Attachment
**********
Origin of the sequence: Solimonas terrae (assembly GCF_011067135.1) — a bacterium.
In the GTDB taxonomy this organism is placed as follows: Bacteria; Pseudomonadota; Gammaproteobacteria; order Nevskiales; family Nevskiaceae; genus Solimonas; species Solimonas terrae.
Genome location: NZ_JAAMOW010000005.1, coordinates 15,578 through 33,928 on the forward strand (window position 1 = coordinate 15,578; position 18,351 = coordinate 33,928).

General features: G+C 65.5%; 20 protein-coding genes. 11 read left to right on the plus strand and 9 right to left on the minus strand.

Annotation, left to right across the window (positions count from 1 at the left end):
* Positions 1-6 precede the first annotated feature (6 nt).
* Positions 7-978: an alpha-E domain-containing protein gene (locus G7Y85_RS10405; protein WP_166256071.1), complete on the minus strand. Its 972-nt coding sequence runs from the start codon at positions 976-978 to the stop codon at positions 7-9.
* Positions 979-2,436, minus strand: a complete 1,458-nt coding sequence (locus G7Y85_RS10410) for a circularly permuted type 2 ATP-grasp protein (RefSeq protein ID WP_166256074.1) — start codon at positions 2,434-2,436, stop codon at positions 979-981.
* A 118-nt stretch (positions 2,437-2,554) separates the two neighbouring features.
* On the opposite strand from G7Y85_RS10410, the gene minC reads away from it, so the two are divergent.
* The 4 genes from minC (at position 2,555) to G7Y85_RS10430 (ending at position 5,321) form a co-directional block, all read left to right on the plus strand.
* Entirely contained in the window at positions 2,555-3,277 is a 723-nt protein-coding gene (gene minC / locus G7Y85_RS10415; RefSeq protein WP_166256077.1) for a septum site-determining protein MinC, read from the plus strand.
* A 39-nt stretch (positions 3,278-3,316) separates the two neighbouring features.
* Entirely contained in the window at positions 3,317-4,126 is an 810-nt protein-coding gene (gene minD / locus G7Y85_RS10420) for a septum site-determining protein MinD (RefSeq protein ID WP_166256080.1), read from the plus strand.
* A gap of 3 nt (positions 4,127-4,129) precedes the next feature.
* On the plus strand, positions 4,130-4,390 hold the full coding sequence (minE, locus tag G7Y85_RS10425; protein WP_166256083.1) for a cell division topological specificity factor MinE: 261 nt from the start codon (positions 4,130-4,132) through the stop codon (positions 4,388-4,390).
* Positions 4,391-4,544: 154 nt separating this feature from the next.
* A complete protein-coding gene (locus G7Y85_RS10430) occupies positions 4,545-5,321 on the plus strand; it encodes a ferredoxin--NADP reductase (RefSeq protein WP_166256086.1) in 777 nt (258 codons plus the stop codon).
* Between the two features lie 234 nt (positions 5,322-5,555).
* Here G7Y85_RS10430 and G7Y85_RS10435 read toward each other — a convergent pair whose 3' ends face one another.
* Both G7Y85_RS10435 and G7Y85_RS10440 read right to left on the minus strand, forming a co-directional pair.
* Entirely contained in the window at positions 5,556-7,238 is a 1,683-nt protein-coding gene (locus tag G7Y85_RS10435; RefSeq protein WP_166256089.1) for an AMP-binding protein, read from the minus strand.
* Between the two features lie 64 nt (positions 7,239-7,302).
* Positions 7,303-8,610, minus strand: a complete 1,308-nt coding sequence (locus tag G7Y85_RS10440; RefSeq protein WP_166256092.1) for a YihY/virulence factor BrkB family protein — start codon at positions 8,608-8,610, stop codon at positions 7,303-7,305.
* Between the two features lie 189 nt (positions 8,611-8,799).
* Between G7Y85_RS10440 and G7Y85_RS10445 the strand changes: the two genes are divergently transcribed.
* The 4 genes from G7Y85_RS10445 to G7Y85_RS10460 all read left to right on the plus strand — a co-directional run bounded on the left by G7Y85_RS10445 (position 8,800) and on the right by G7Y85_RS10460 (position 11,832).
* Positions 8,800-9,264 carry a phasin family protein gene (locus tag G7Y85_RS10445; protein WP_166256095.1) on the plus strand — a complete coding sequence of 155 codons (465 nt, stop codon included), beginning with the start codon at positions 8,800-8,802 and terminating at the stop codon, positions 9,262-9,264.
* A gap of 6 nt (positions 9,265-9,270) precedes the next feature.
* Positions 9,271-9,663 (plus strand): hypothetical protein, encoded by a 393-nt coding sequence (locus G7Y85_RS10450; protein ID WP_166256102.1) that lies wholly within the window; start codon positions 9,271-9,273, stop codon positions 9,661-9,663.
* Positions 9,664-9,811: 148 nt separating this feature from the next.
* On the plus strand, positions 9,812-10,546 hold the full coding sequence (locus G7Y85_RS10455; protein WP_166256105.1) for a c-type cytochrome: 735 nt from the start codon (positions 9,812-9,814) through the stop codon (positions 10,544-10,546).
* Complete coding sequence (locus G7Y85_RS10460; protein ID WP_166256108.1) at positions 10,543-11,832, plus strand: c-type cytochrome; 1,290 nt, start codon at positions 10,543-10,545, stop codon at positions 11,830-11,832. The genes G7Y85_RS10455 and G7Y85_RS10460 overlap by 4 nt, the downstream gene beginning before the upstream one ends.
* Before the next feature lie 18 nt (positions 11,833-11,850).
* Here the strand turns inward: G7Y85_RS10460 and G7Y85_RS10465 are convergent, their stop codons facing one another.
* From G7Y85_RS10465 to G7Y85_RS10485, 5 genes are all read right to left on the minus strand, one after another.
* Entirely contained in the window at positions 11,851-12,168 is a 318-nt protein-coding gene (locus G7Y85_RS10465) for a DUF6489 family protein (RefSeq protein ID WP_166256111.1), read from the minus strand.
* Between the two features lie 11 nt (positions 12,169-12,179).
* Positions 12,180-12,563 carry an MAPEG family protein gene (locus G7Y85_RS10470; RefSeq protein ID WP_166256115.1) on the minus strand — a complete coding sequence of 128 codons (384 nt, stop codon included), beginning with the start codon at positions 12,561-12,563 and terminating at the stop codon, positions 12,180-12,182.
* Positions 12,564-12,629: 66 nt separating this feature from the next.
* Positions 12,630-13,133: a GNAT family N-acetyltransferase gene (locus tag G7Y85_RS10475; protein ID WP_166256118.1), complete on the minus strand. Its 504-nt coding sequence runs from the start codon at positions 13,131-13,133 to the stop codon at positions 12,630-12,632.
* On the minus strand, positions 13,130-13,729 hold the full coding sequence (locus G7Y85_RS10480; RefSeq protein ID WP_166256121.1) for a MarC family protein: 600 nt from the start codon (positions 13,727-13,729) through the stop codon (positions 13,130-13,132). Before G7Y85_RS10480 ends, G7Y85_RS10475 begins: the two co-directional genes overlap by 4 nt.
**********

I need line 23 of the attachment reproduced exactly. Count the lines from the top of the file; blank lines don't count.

* Between the two features lie 64 nt (positions 7,239-7,302).